grade school and high school mathematics are in some sense vestigial remnants of a time when hand calculation was still very important.  Since no one today actually makes hand calculations for a living, the reason for the training has been forgotten, and so when people are not properly taught, they generally don't miss the skills.  Arithmetic instruction has atrophied (although I doubt it was ever good in this country, in most places)

    Offline Telesphorus

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    « Reply #4 on: April 19, 2013, 12:22:39 PM »
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  • I also taught my brother a good deal of mathematics and geometry.

    He's soon going into his internship in neurosurgery after he gets his MD next month.

    I struggled badly in grade school in calculation.  And it was because of the methods of instruction used.

    Another thing: I don't say Saxon is necessarily harmful.  I'm just saying, I can't imagine relying on it.


    Offline Telesphorus

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    « Reply #5 on: April 19, 2013, 12:26:42 PM »
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  • People need to consider the possibility that the education system has been deliberately sabotaged for rural and conservative middle class gentiles.

    Homeschooling is the way to defeat that sabotage.  I don't say Saxon is harmful, but I do think for more educated parents it's not the best approach.

    Offline MaterDominici

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    Saxon Math for Homeschooling
    « Reply #6 on: April 19, 2013, 02:31:44 PM »
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  • Quote from: Telesphorus
    I'm not against regular practice.  I was talking about interminable repetition.  Which is what we had in school.  And it wasn't beneficial.  It was harmful.  If you're doing something the wrong way and are told to do it a thousand times the wrong way, then you're going to frustrated.


    Yes. And if you're doing it the right way and told that you have to do it a thousand or even just 30 times anyhow, you're not going to enjoy that very much either.
    "If I could only make the faithful sing the Kyrie, the Gloria, the Credo, the Sanctus and the Agnus Dei ... that would be to me the finest triumph sacred music could have, for it is in really taking part in the liturgy that the faithful will preserve their devotion. I would take the Tantum ...

    Offline Telesphorus

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    « Reply #7 on: April 19, 2013, 02:40:54 PM »
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  • I didn't mean to insult people who use Saxon.  I'm sorry if I came across that way.



    Offline Telesphorus

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    « Reply #8 on: April 19, 2013, 02:49:33 PM »
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  • I also don't mean to suggest practice isn't necessary.

    I just know that what I did in grade school was not helpful for developing computational skill.

    And I think it was rather demoralizing.

    Offline songbird

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    « Reply #9 on: April 19, 2013, 04:58:36 PM »
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  • We home schooled in the 1990's and we used Saxon.  With the algebra of negatives and brackets and stuff, that will never be used in life that I can see.  It was a waste, but it had to be taught and we had a tutor for that year only.  We picked a teacher in our area that had taught math for 20 years and he had every math book to choose from.  We asked for Saxon and he said I agree.  He came to our house to teach.  

    Offline Thursday

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    « Reply #10 on: April 19, 2013, 06:15:45 PM »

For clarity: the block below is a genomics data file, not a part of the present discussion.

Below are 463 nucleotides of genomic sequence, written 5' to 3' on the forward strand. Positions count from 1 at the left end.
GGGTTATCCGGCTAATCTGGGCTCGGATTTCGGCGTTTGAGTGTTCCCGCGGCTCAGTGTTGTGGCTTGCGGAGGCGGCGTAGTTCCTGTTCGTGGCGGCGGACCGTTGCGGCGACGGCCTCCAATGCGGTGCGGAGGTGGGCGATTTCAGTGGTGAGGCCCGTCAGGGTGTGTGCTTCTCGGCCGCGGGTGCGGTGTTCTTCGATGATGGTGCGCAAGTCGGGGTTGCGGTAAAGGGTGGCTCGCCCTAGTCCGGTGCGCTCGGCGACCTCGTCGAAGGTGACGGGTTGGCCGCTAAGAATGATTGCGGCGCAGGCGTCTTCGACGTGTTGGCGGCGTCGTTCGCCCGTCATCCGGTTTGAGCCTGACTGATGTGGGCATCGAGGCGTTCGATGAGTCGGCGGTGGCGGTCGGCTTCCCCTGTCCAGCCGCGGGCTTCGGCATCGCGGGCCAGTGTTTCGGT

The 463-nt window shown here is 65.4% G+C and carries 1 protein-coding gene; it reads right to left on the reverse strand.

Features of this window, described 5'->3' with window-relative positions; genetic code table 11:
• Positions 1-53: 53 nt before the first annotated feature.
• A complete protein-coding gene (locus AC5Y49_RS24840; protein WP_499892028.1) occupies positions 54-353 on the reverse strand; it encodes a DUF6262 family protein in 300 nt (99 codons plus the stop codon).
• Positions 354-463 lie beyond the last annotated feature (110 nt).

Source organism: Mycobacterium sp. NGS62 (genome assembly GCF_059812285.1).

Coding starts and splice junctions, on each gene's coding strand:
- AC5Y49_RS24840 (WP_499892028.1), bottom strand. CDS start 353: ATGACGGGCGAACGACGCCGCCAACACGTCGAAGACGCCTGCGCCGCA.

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  • Ooops! It was Parents for Truth who didn't like Saxon not Tiffany as I said in the original post.


    Offline TKGS

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    « Reply #11 on: April 19, 2013, 08:10:05 PM »
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  • Quote from: songbird
    We home schooled in the 1990's and we used Saxon.  With the algebra of negatives and brackets and stuff, that will never be used in life that I can see.  It was a waste, but it had to be taught and we had a tutor for that year only.  We picked a teacher in our area that had taught math for 20 years and he had every math book to choose from.  We asked for Saxon and he said I agree.  He came to our house to teach.  


    Mathematics is a very logical subject.  It is not, as in almost all other disciplines, subject to exceptions.  Being able to solve even these problems "that will never be used in life" helps train the mind to think straight.

    As I tell my children, outside the Catechism, Mathematics is the subject the most closely approaches God.  We cannot really understand or imagine the infinite God, but we can imagine, in mathematics, the infinity of numbers.  Except for the good theologians, we cannot really understand all of the way the natural law fits in perfect order, but we can understand the stability of each mathematical principle and how the laws in math support each other.  Mathematics, I am convinced, is the best way to understand--outside studying moral principles, doctrines, Church law, and revelation--the perfection of God.

    Those who criticize those "obscure" rules of mathematics that "few people ever use in real life" do so because they see mathematics (and education in general) as purely utilitarian rather than understanding that knowledge of God's creation is beneficial for its own sake in order to better love and serve God in this world.

    Offline Thursday

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    « Reply #12 on: April 19, 2013, 09:11:34 PM »
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  • Great post TKGS!

    Offline MaterDominici

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    « Reply #13 on: April 19, 2013, 10:06:51 PM »
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  • I knew there was a reason I like math! : )

    Wouldn't what you say be more appropriately applied to science, though?
    "If I could only make the faithful sing the Kyrie, the Gloria, the Credo, the Sanctus and the Agnus Dei ... that would be to me the finest triumph sacred music could have, for it is in really taking part in the liturgy that the faithful will preserve their devotion. I would take the Tantum ...

    Offline Maria Elizabeth

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    « Reply #14 on: April 20, 2013, 12:33:05 AM »
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  • I used to use Saxon Math for my son, but it didn't stick with him.

    We changed to Math*U*See and it has really made a difference.  The demo videos really sold us on this method.  The actual program is really great too.  Check out the videos on the site, if you are interested.